LIBERIA – Liberia’s rice value chain is set to benefit from a EUR 4 million (US$4.3m) support from the European Investment Bank, aimed to boost performance of the sector and enhance food security in the country by streamlining operations in the entire value chain from rice production, storage and distribution.
Under the agreement inked by Liberian government and EIB, detailed feasibility studies to identify current challenges and assess investment priorities in the rice value chain will be undertaken.
The feasibility studies are being financed by a grant from the European Development Fund under the Africa Investment Platform.
This will enable the partners to design and structure an investment program that is expected to be launched next year.
The overall investment program is expected to support the entire rice value chain, improving production, building irrigation, upgrading food laboratories, enhancing warehousing and logistics.
This will in turn reduce Liberia’s dependency on rice imports to improve food and nutrition security and create local jobs in rice production, storage and distribution.
It will further reduce the impact of the war in Ukraine and recent global economic shocks on Liberia.
“Rice is Liberia’s staple food, but we don’t produce it. The new rice investment program backed by the European Investment Bank and the European Union ensures that Liberia can accelerate sustainable development and avoid food price shocks by increasing local rice production.
“On behalf of all Liberians I wish to express my gratitude to the EIB and the European Union for working with Liberia to develop our country’s rice value chain and improving food security for Liberians,” said Tanneh G. Brunson, Deputy Minister for Budget Development at the Ministry of Finance and Development Planning.
Over the coming months, detailed feasibility studies will identify priority investment that can transform rice production in Liberia and enable large scale financing across the sector.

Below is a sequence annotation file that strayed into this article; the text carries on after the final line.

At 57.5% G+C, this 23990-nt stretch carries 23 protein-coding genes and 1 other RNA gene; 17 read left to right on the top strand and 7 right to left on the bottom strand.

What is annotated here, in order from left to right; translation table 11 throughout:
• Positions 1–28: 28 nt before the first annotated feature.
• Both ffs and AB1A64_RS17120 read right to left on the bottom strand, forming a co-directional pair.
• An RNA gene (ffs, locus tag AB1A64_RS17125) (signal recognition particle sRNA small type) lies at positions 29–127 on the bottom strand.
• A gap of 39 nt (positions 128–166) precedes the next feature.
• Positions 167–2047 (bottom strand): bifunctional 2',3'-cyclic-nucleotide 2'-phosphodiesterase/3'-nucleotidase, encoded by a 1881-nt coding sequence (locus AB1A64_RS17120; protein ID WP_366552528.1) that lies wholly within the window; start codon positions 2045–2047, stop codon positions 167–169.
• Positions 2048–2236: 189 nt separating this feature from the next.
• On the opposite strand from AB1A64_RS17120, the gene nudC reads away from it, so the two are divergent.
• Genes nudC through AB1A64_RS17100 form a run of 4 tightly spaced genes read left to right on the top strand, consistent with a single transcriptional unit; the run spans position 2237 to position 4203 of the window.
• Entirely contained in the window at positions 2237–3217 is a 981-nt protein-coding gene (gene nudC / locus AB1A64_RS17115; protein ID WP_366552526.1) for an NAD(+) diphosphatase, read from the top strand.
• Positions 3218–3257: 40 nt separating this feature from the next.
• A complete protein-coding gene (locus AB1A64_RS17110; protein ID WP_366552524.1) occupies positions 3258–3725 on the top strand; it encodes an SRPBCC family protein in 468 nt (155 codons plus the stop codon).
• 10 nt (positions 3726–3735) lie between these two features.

“The European Investment Bank is committed to scaling up investment to strengthen food security, improve domestic agricultural production and create jobs and reduce the impact of global food supply shocks on local consumers,” said Ambroise Fayolle, European Investment Bank Vice President.
The European Investment Bank is the world’s largest international public bank, owned directly by the 27 European Union member states and has been active in Liberia since 1978
Since the pandemic EIB has provided more than EUR 8 billion for private and public investment across Africa.
“The Russian attack on Ukraine is having consequences on food and commodity prices all over the world, including here in Liberia. The European Union recognise the importance of supporting local rice production to reduce Liberia’s dependency on rice imports and increase local rice production,” said Laurent Delahousse, European Union Ambassador to Liberia.
According to Observatory of Economic Complexity, Liberia imported rice worth US$138m in 2020 becoming the 52nd largest importer of the commodity in the world.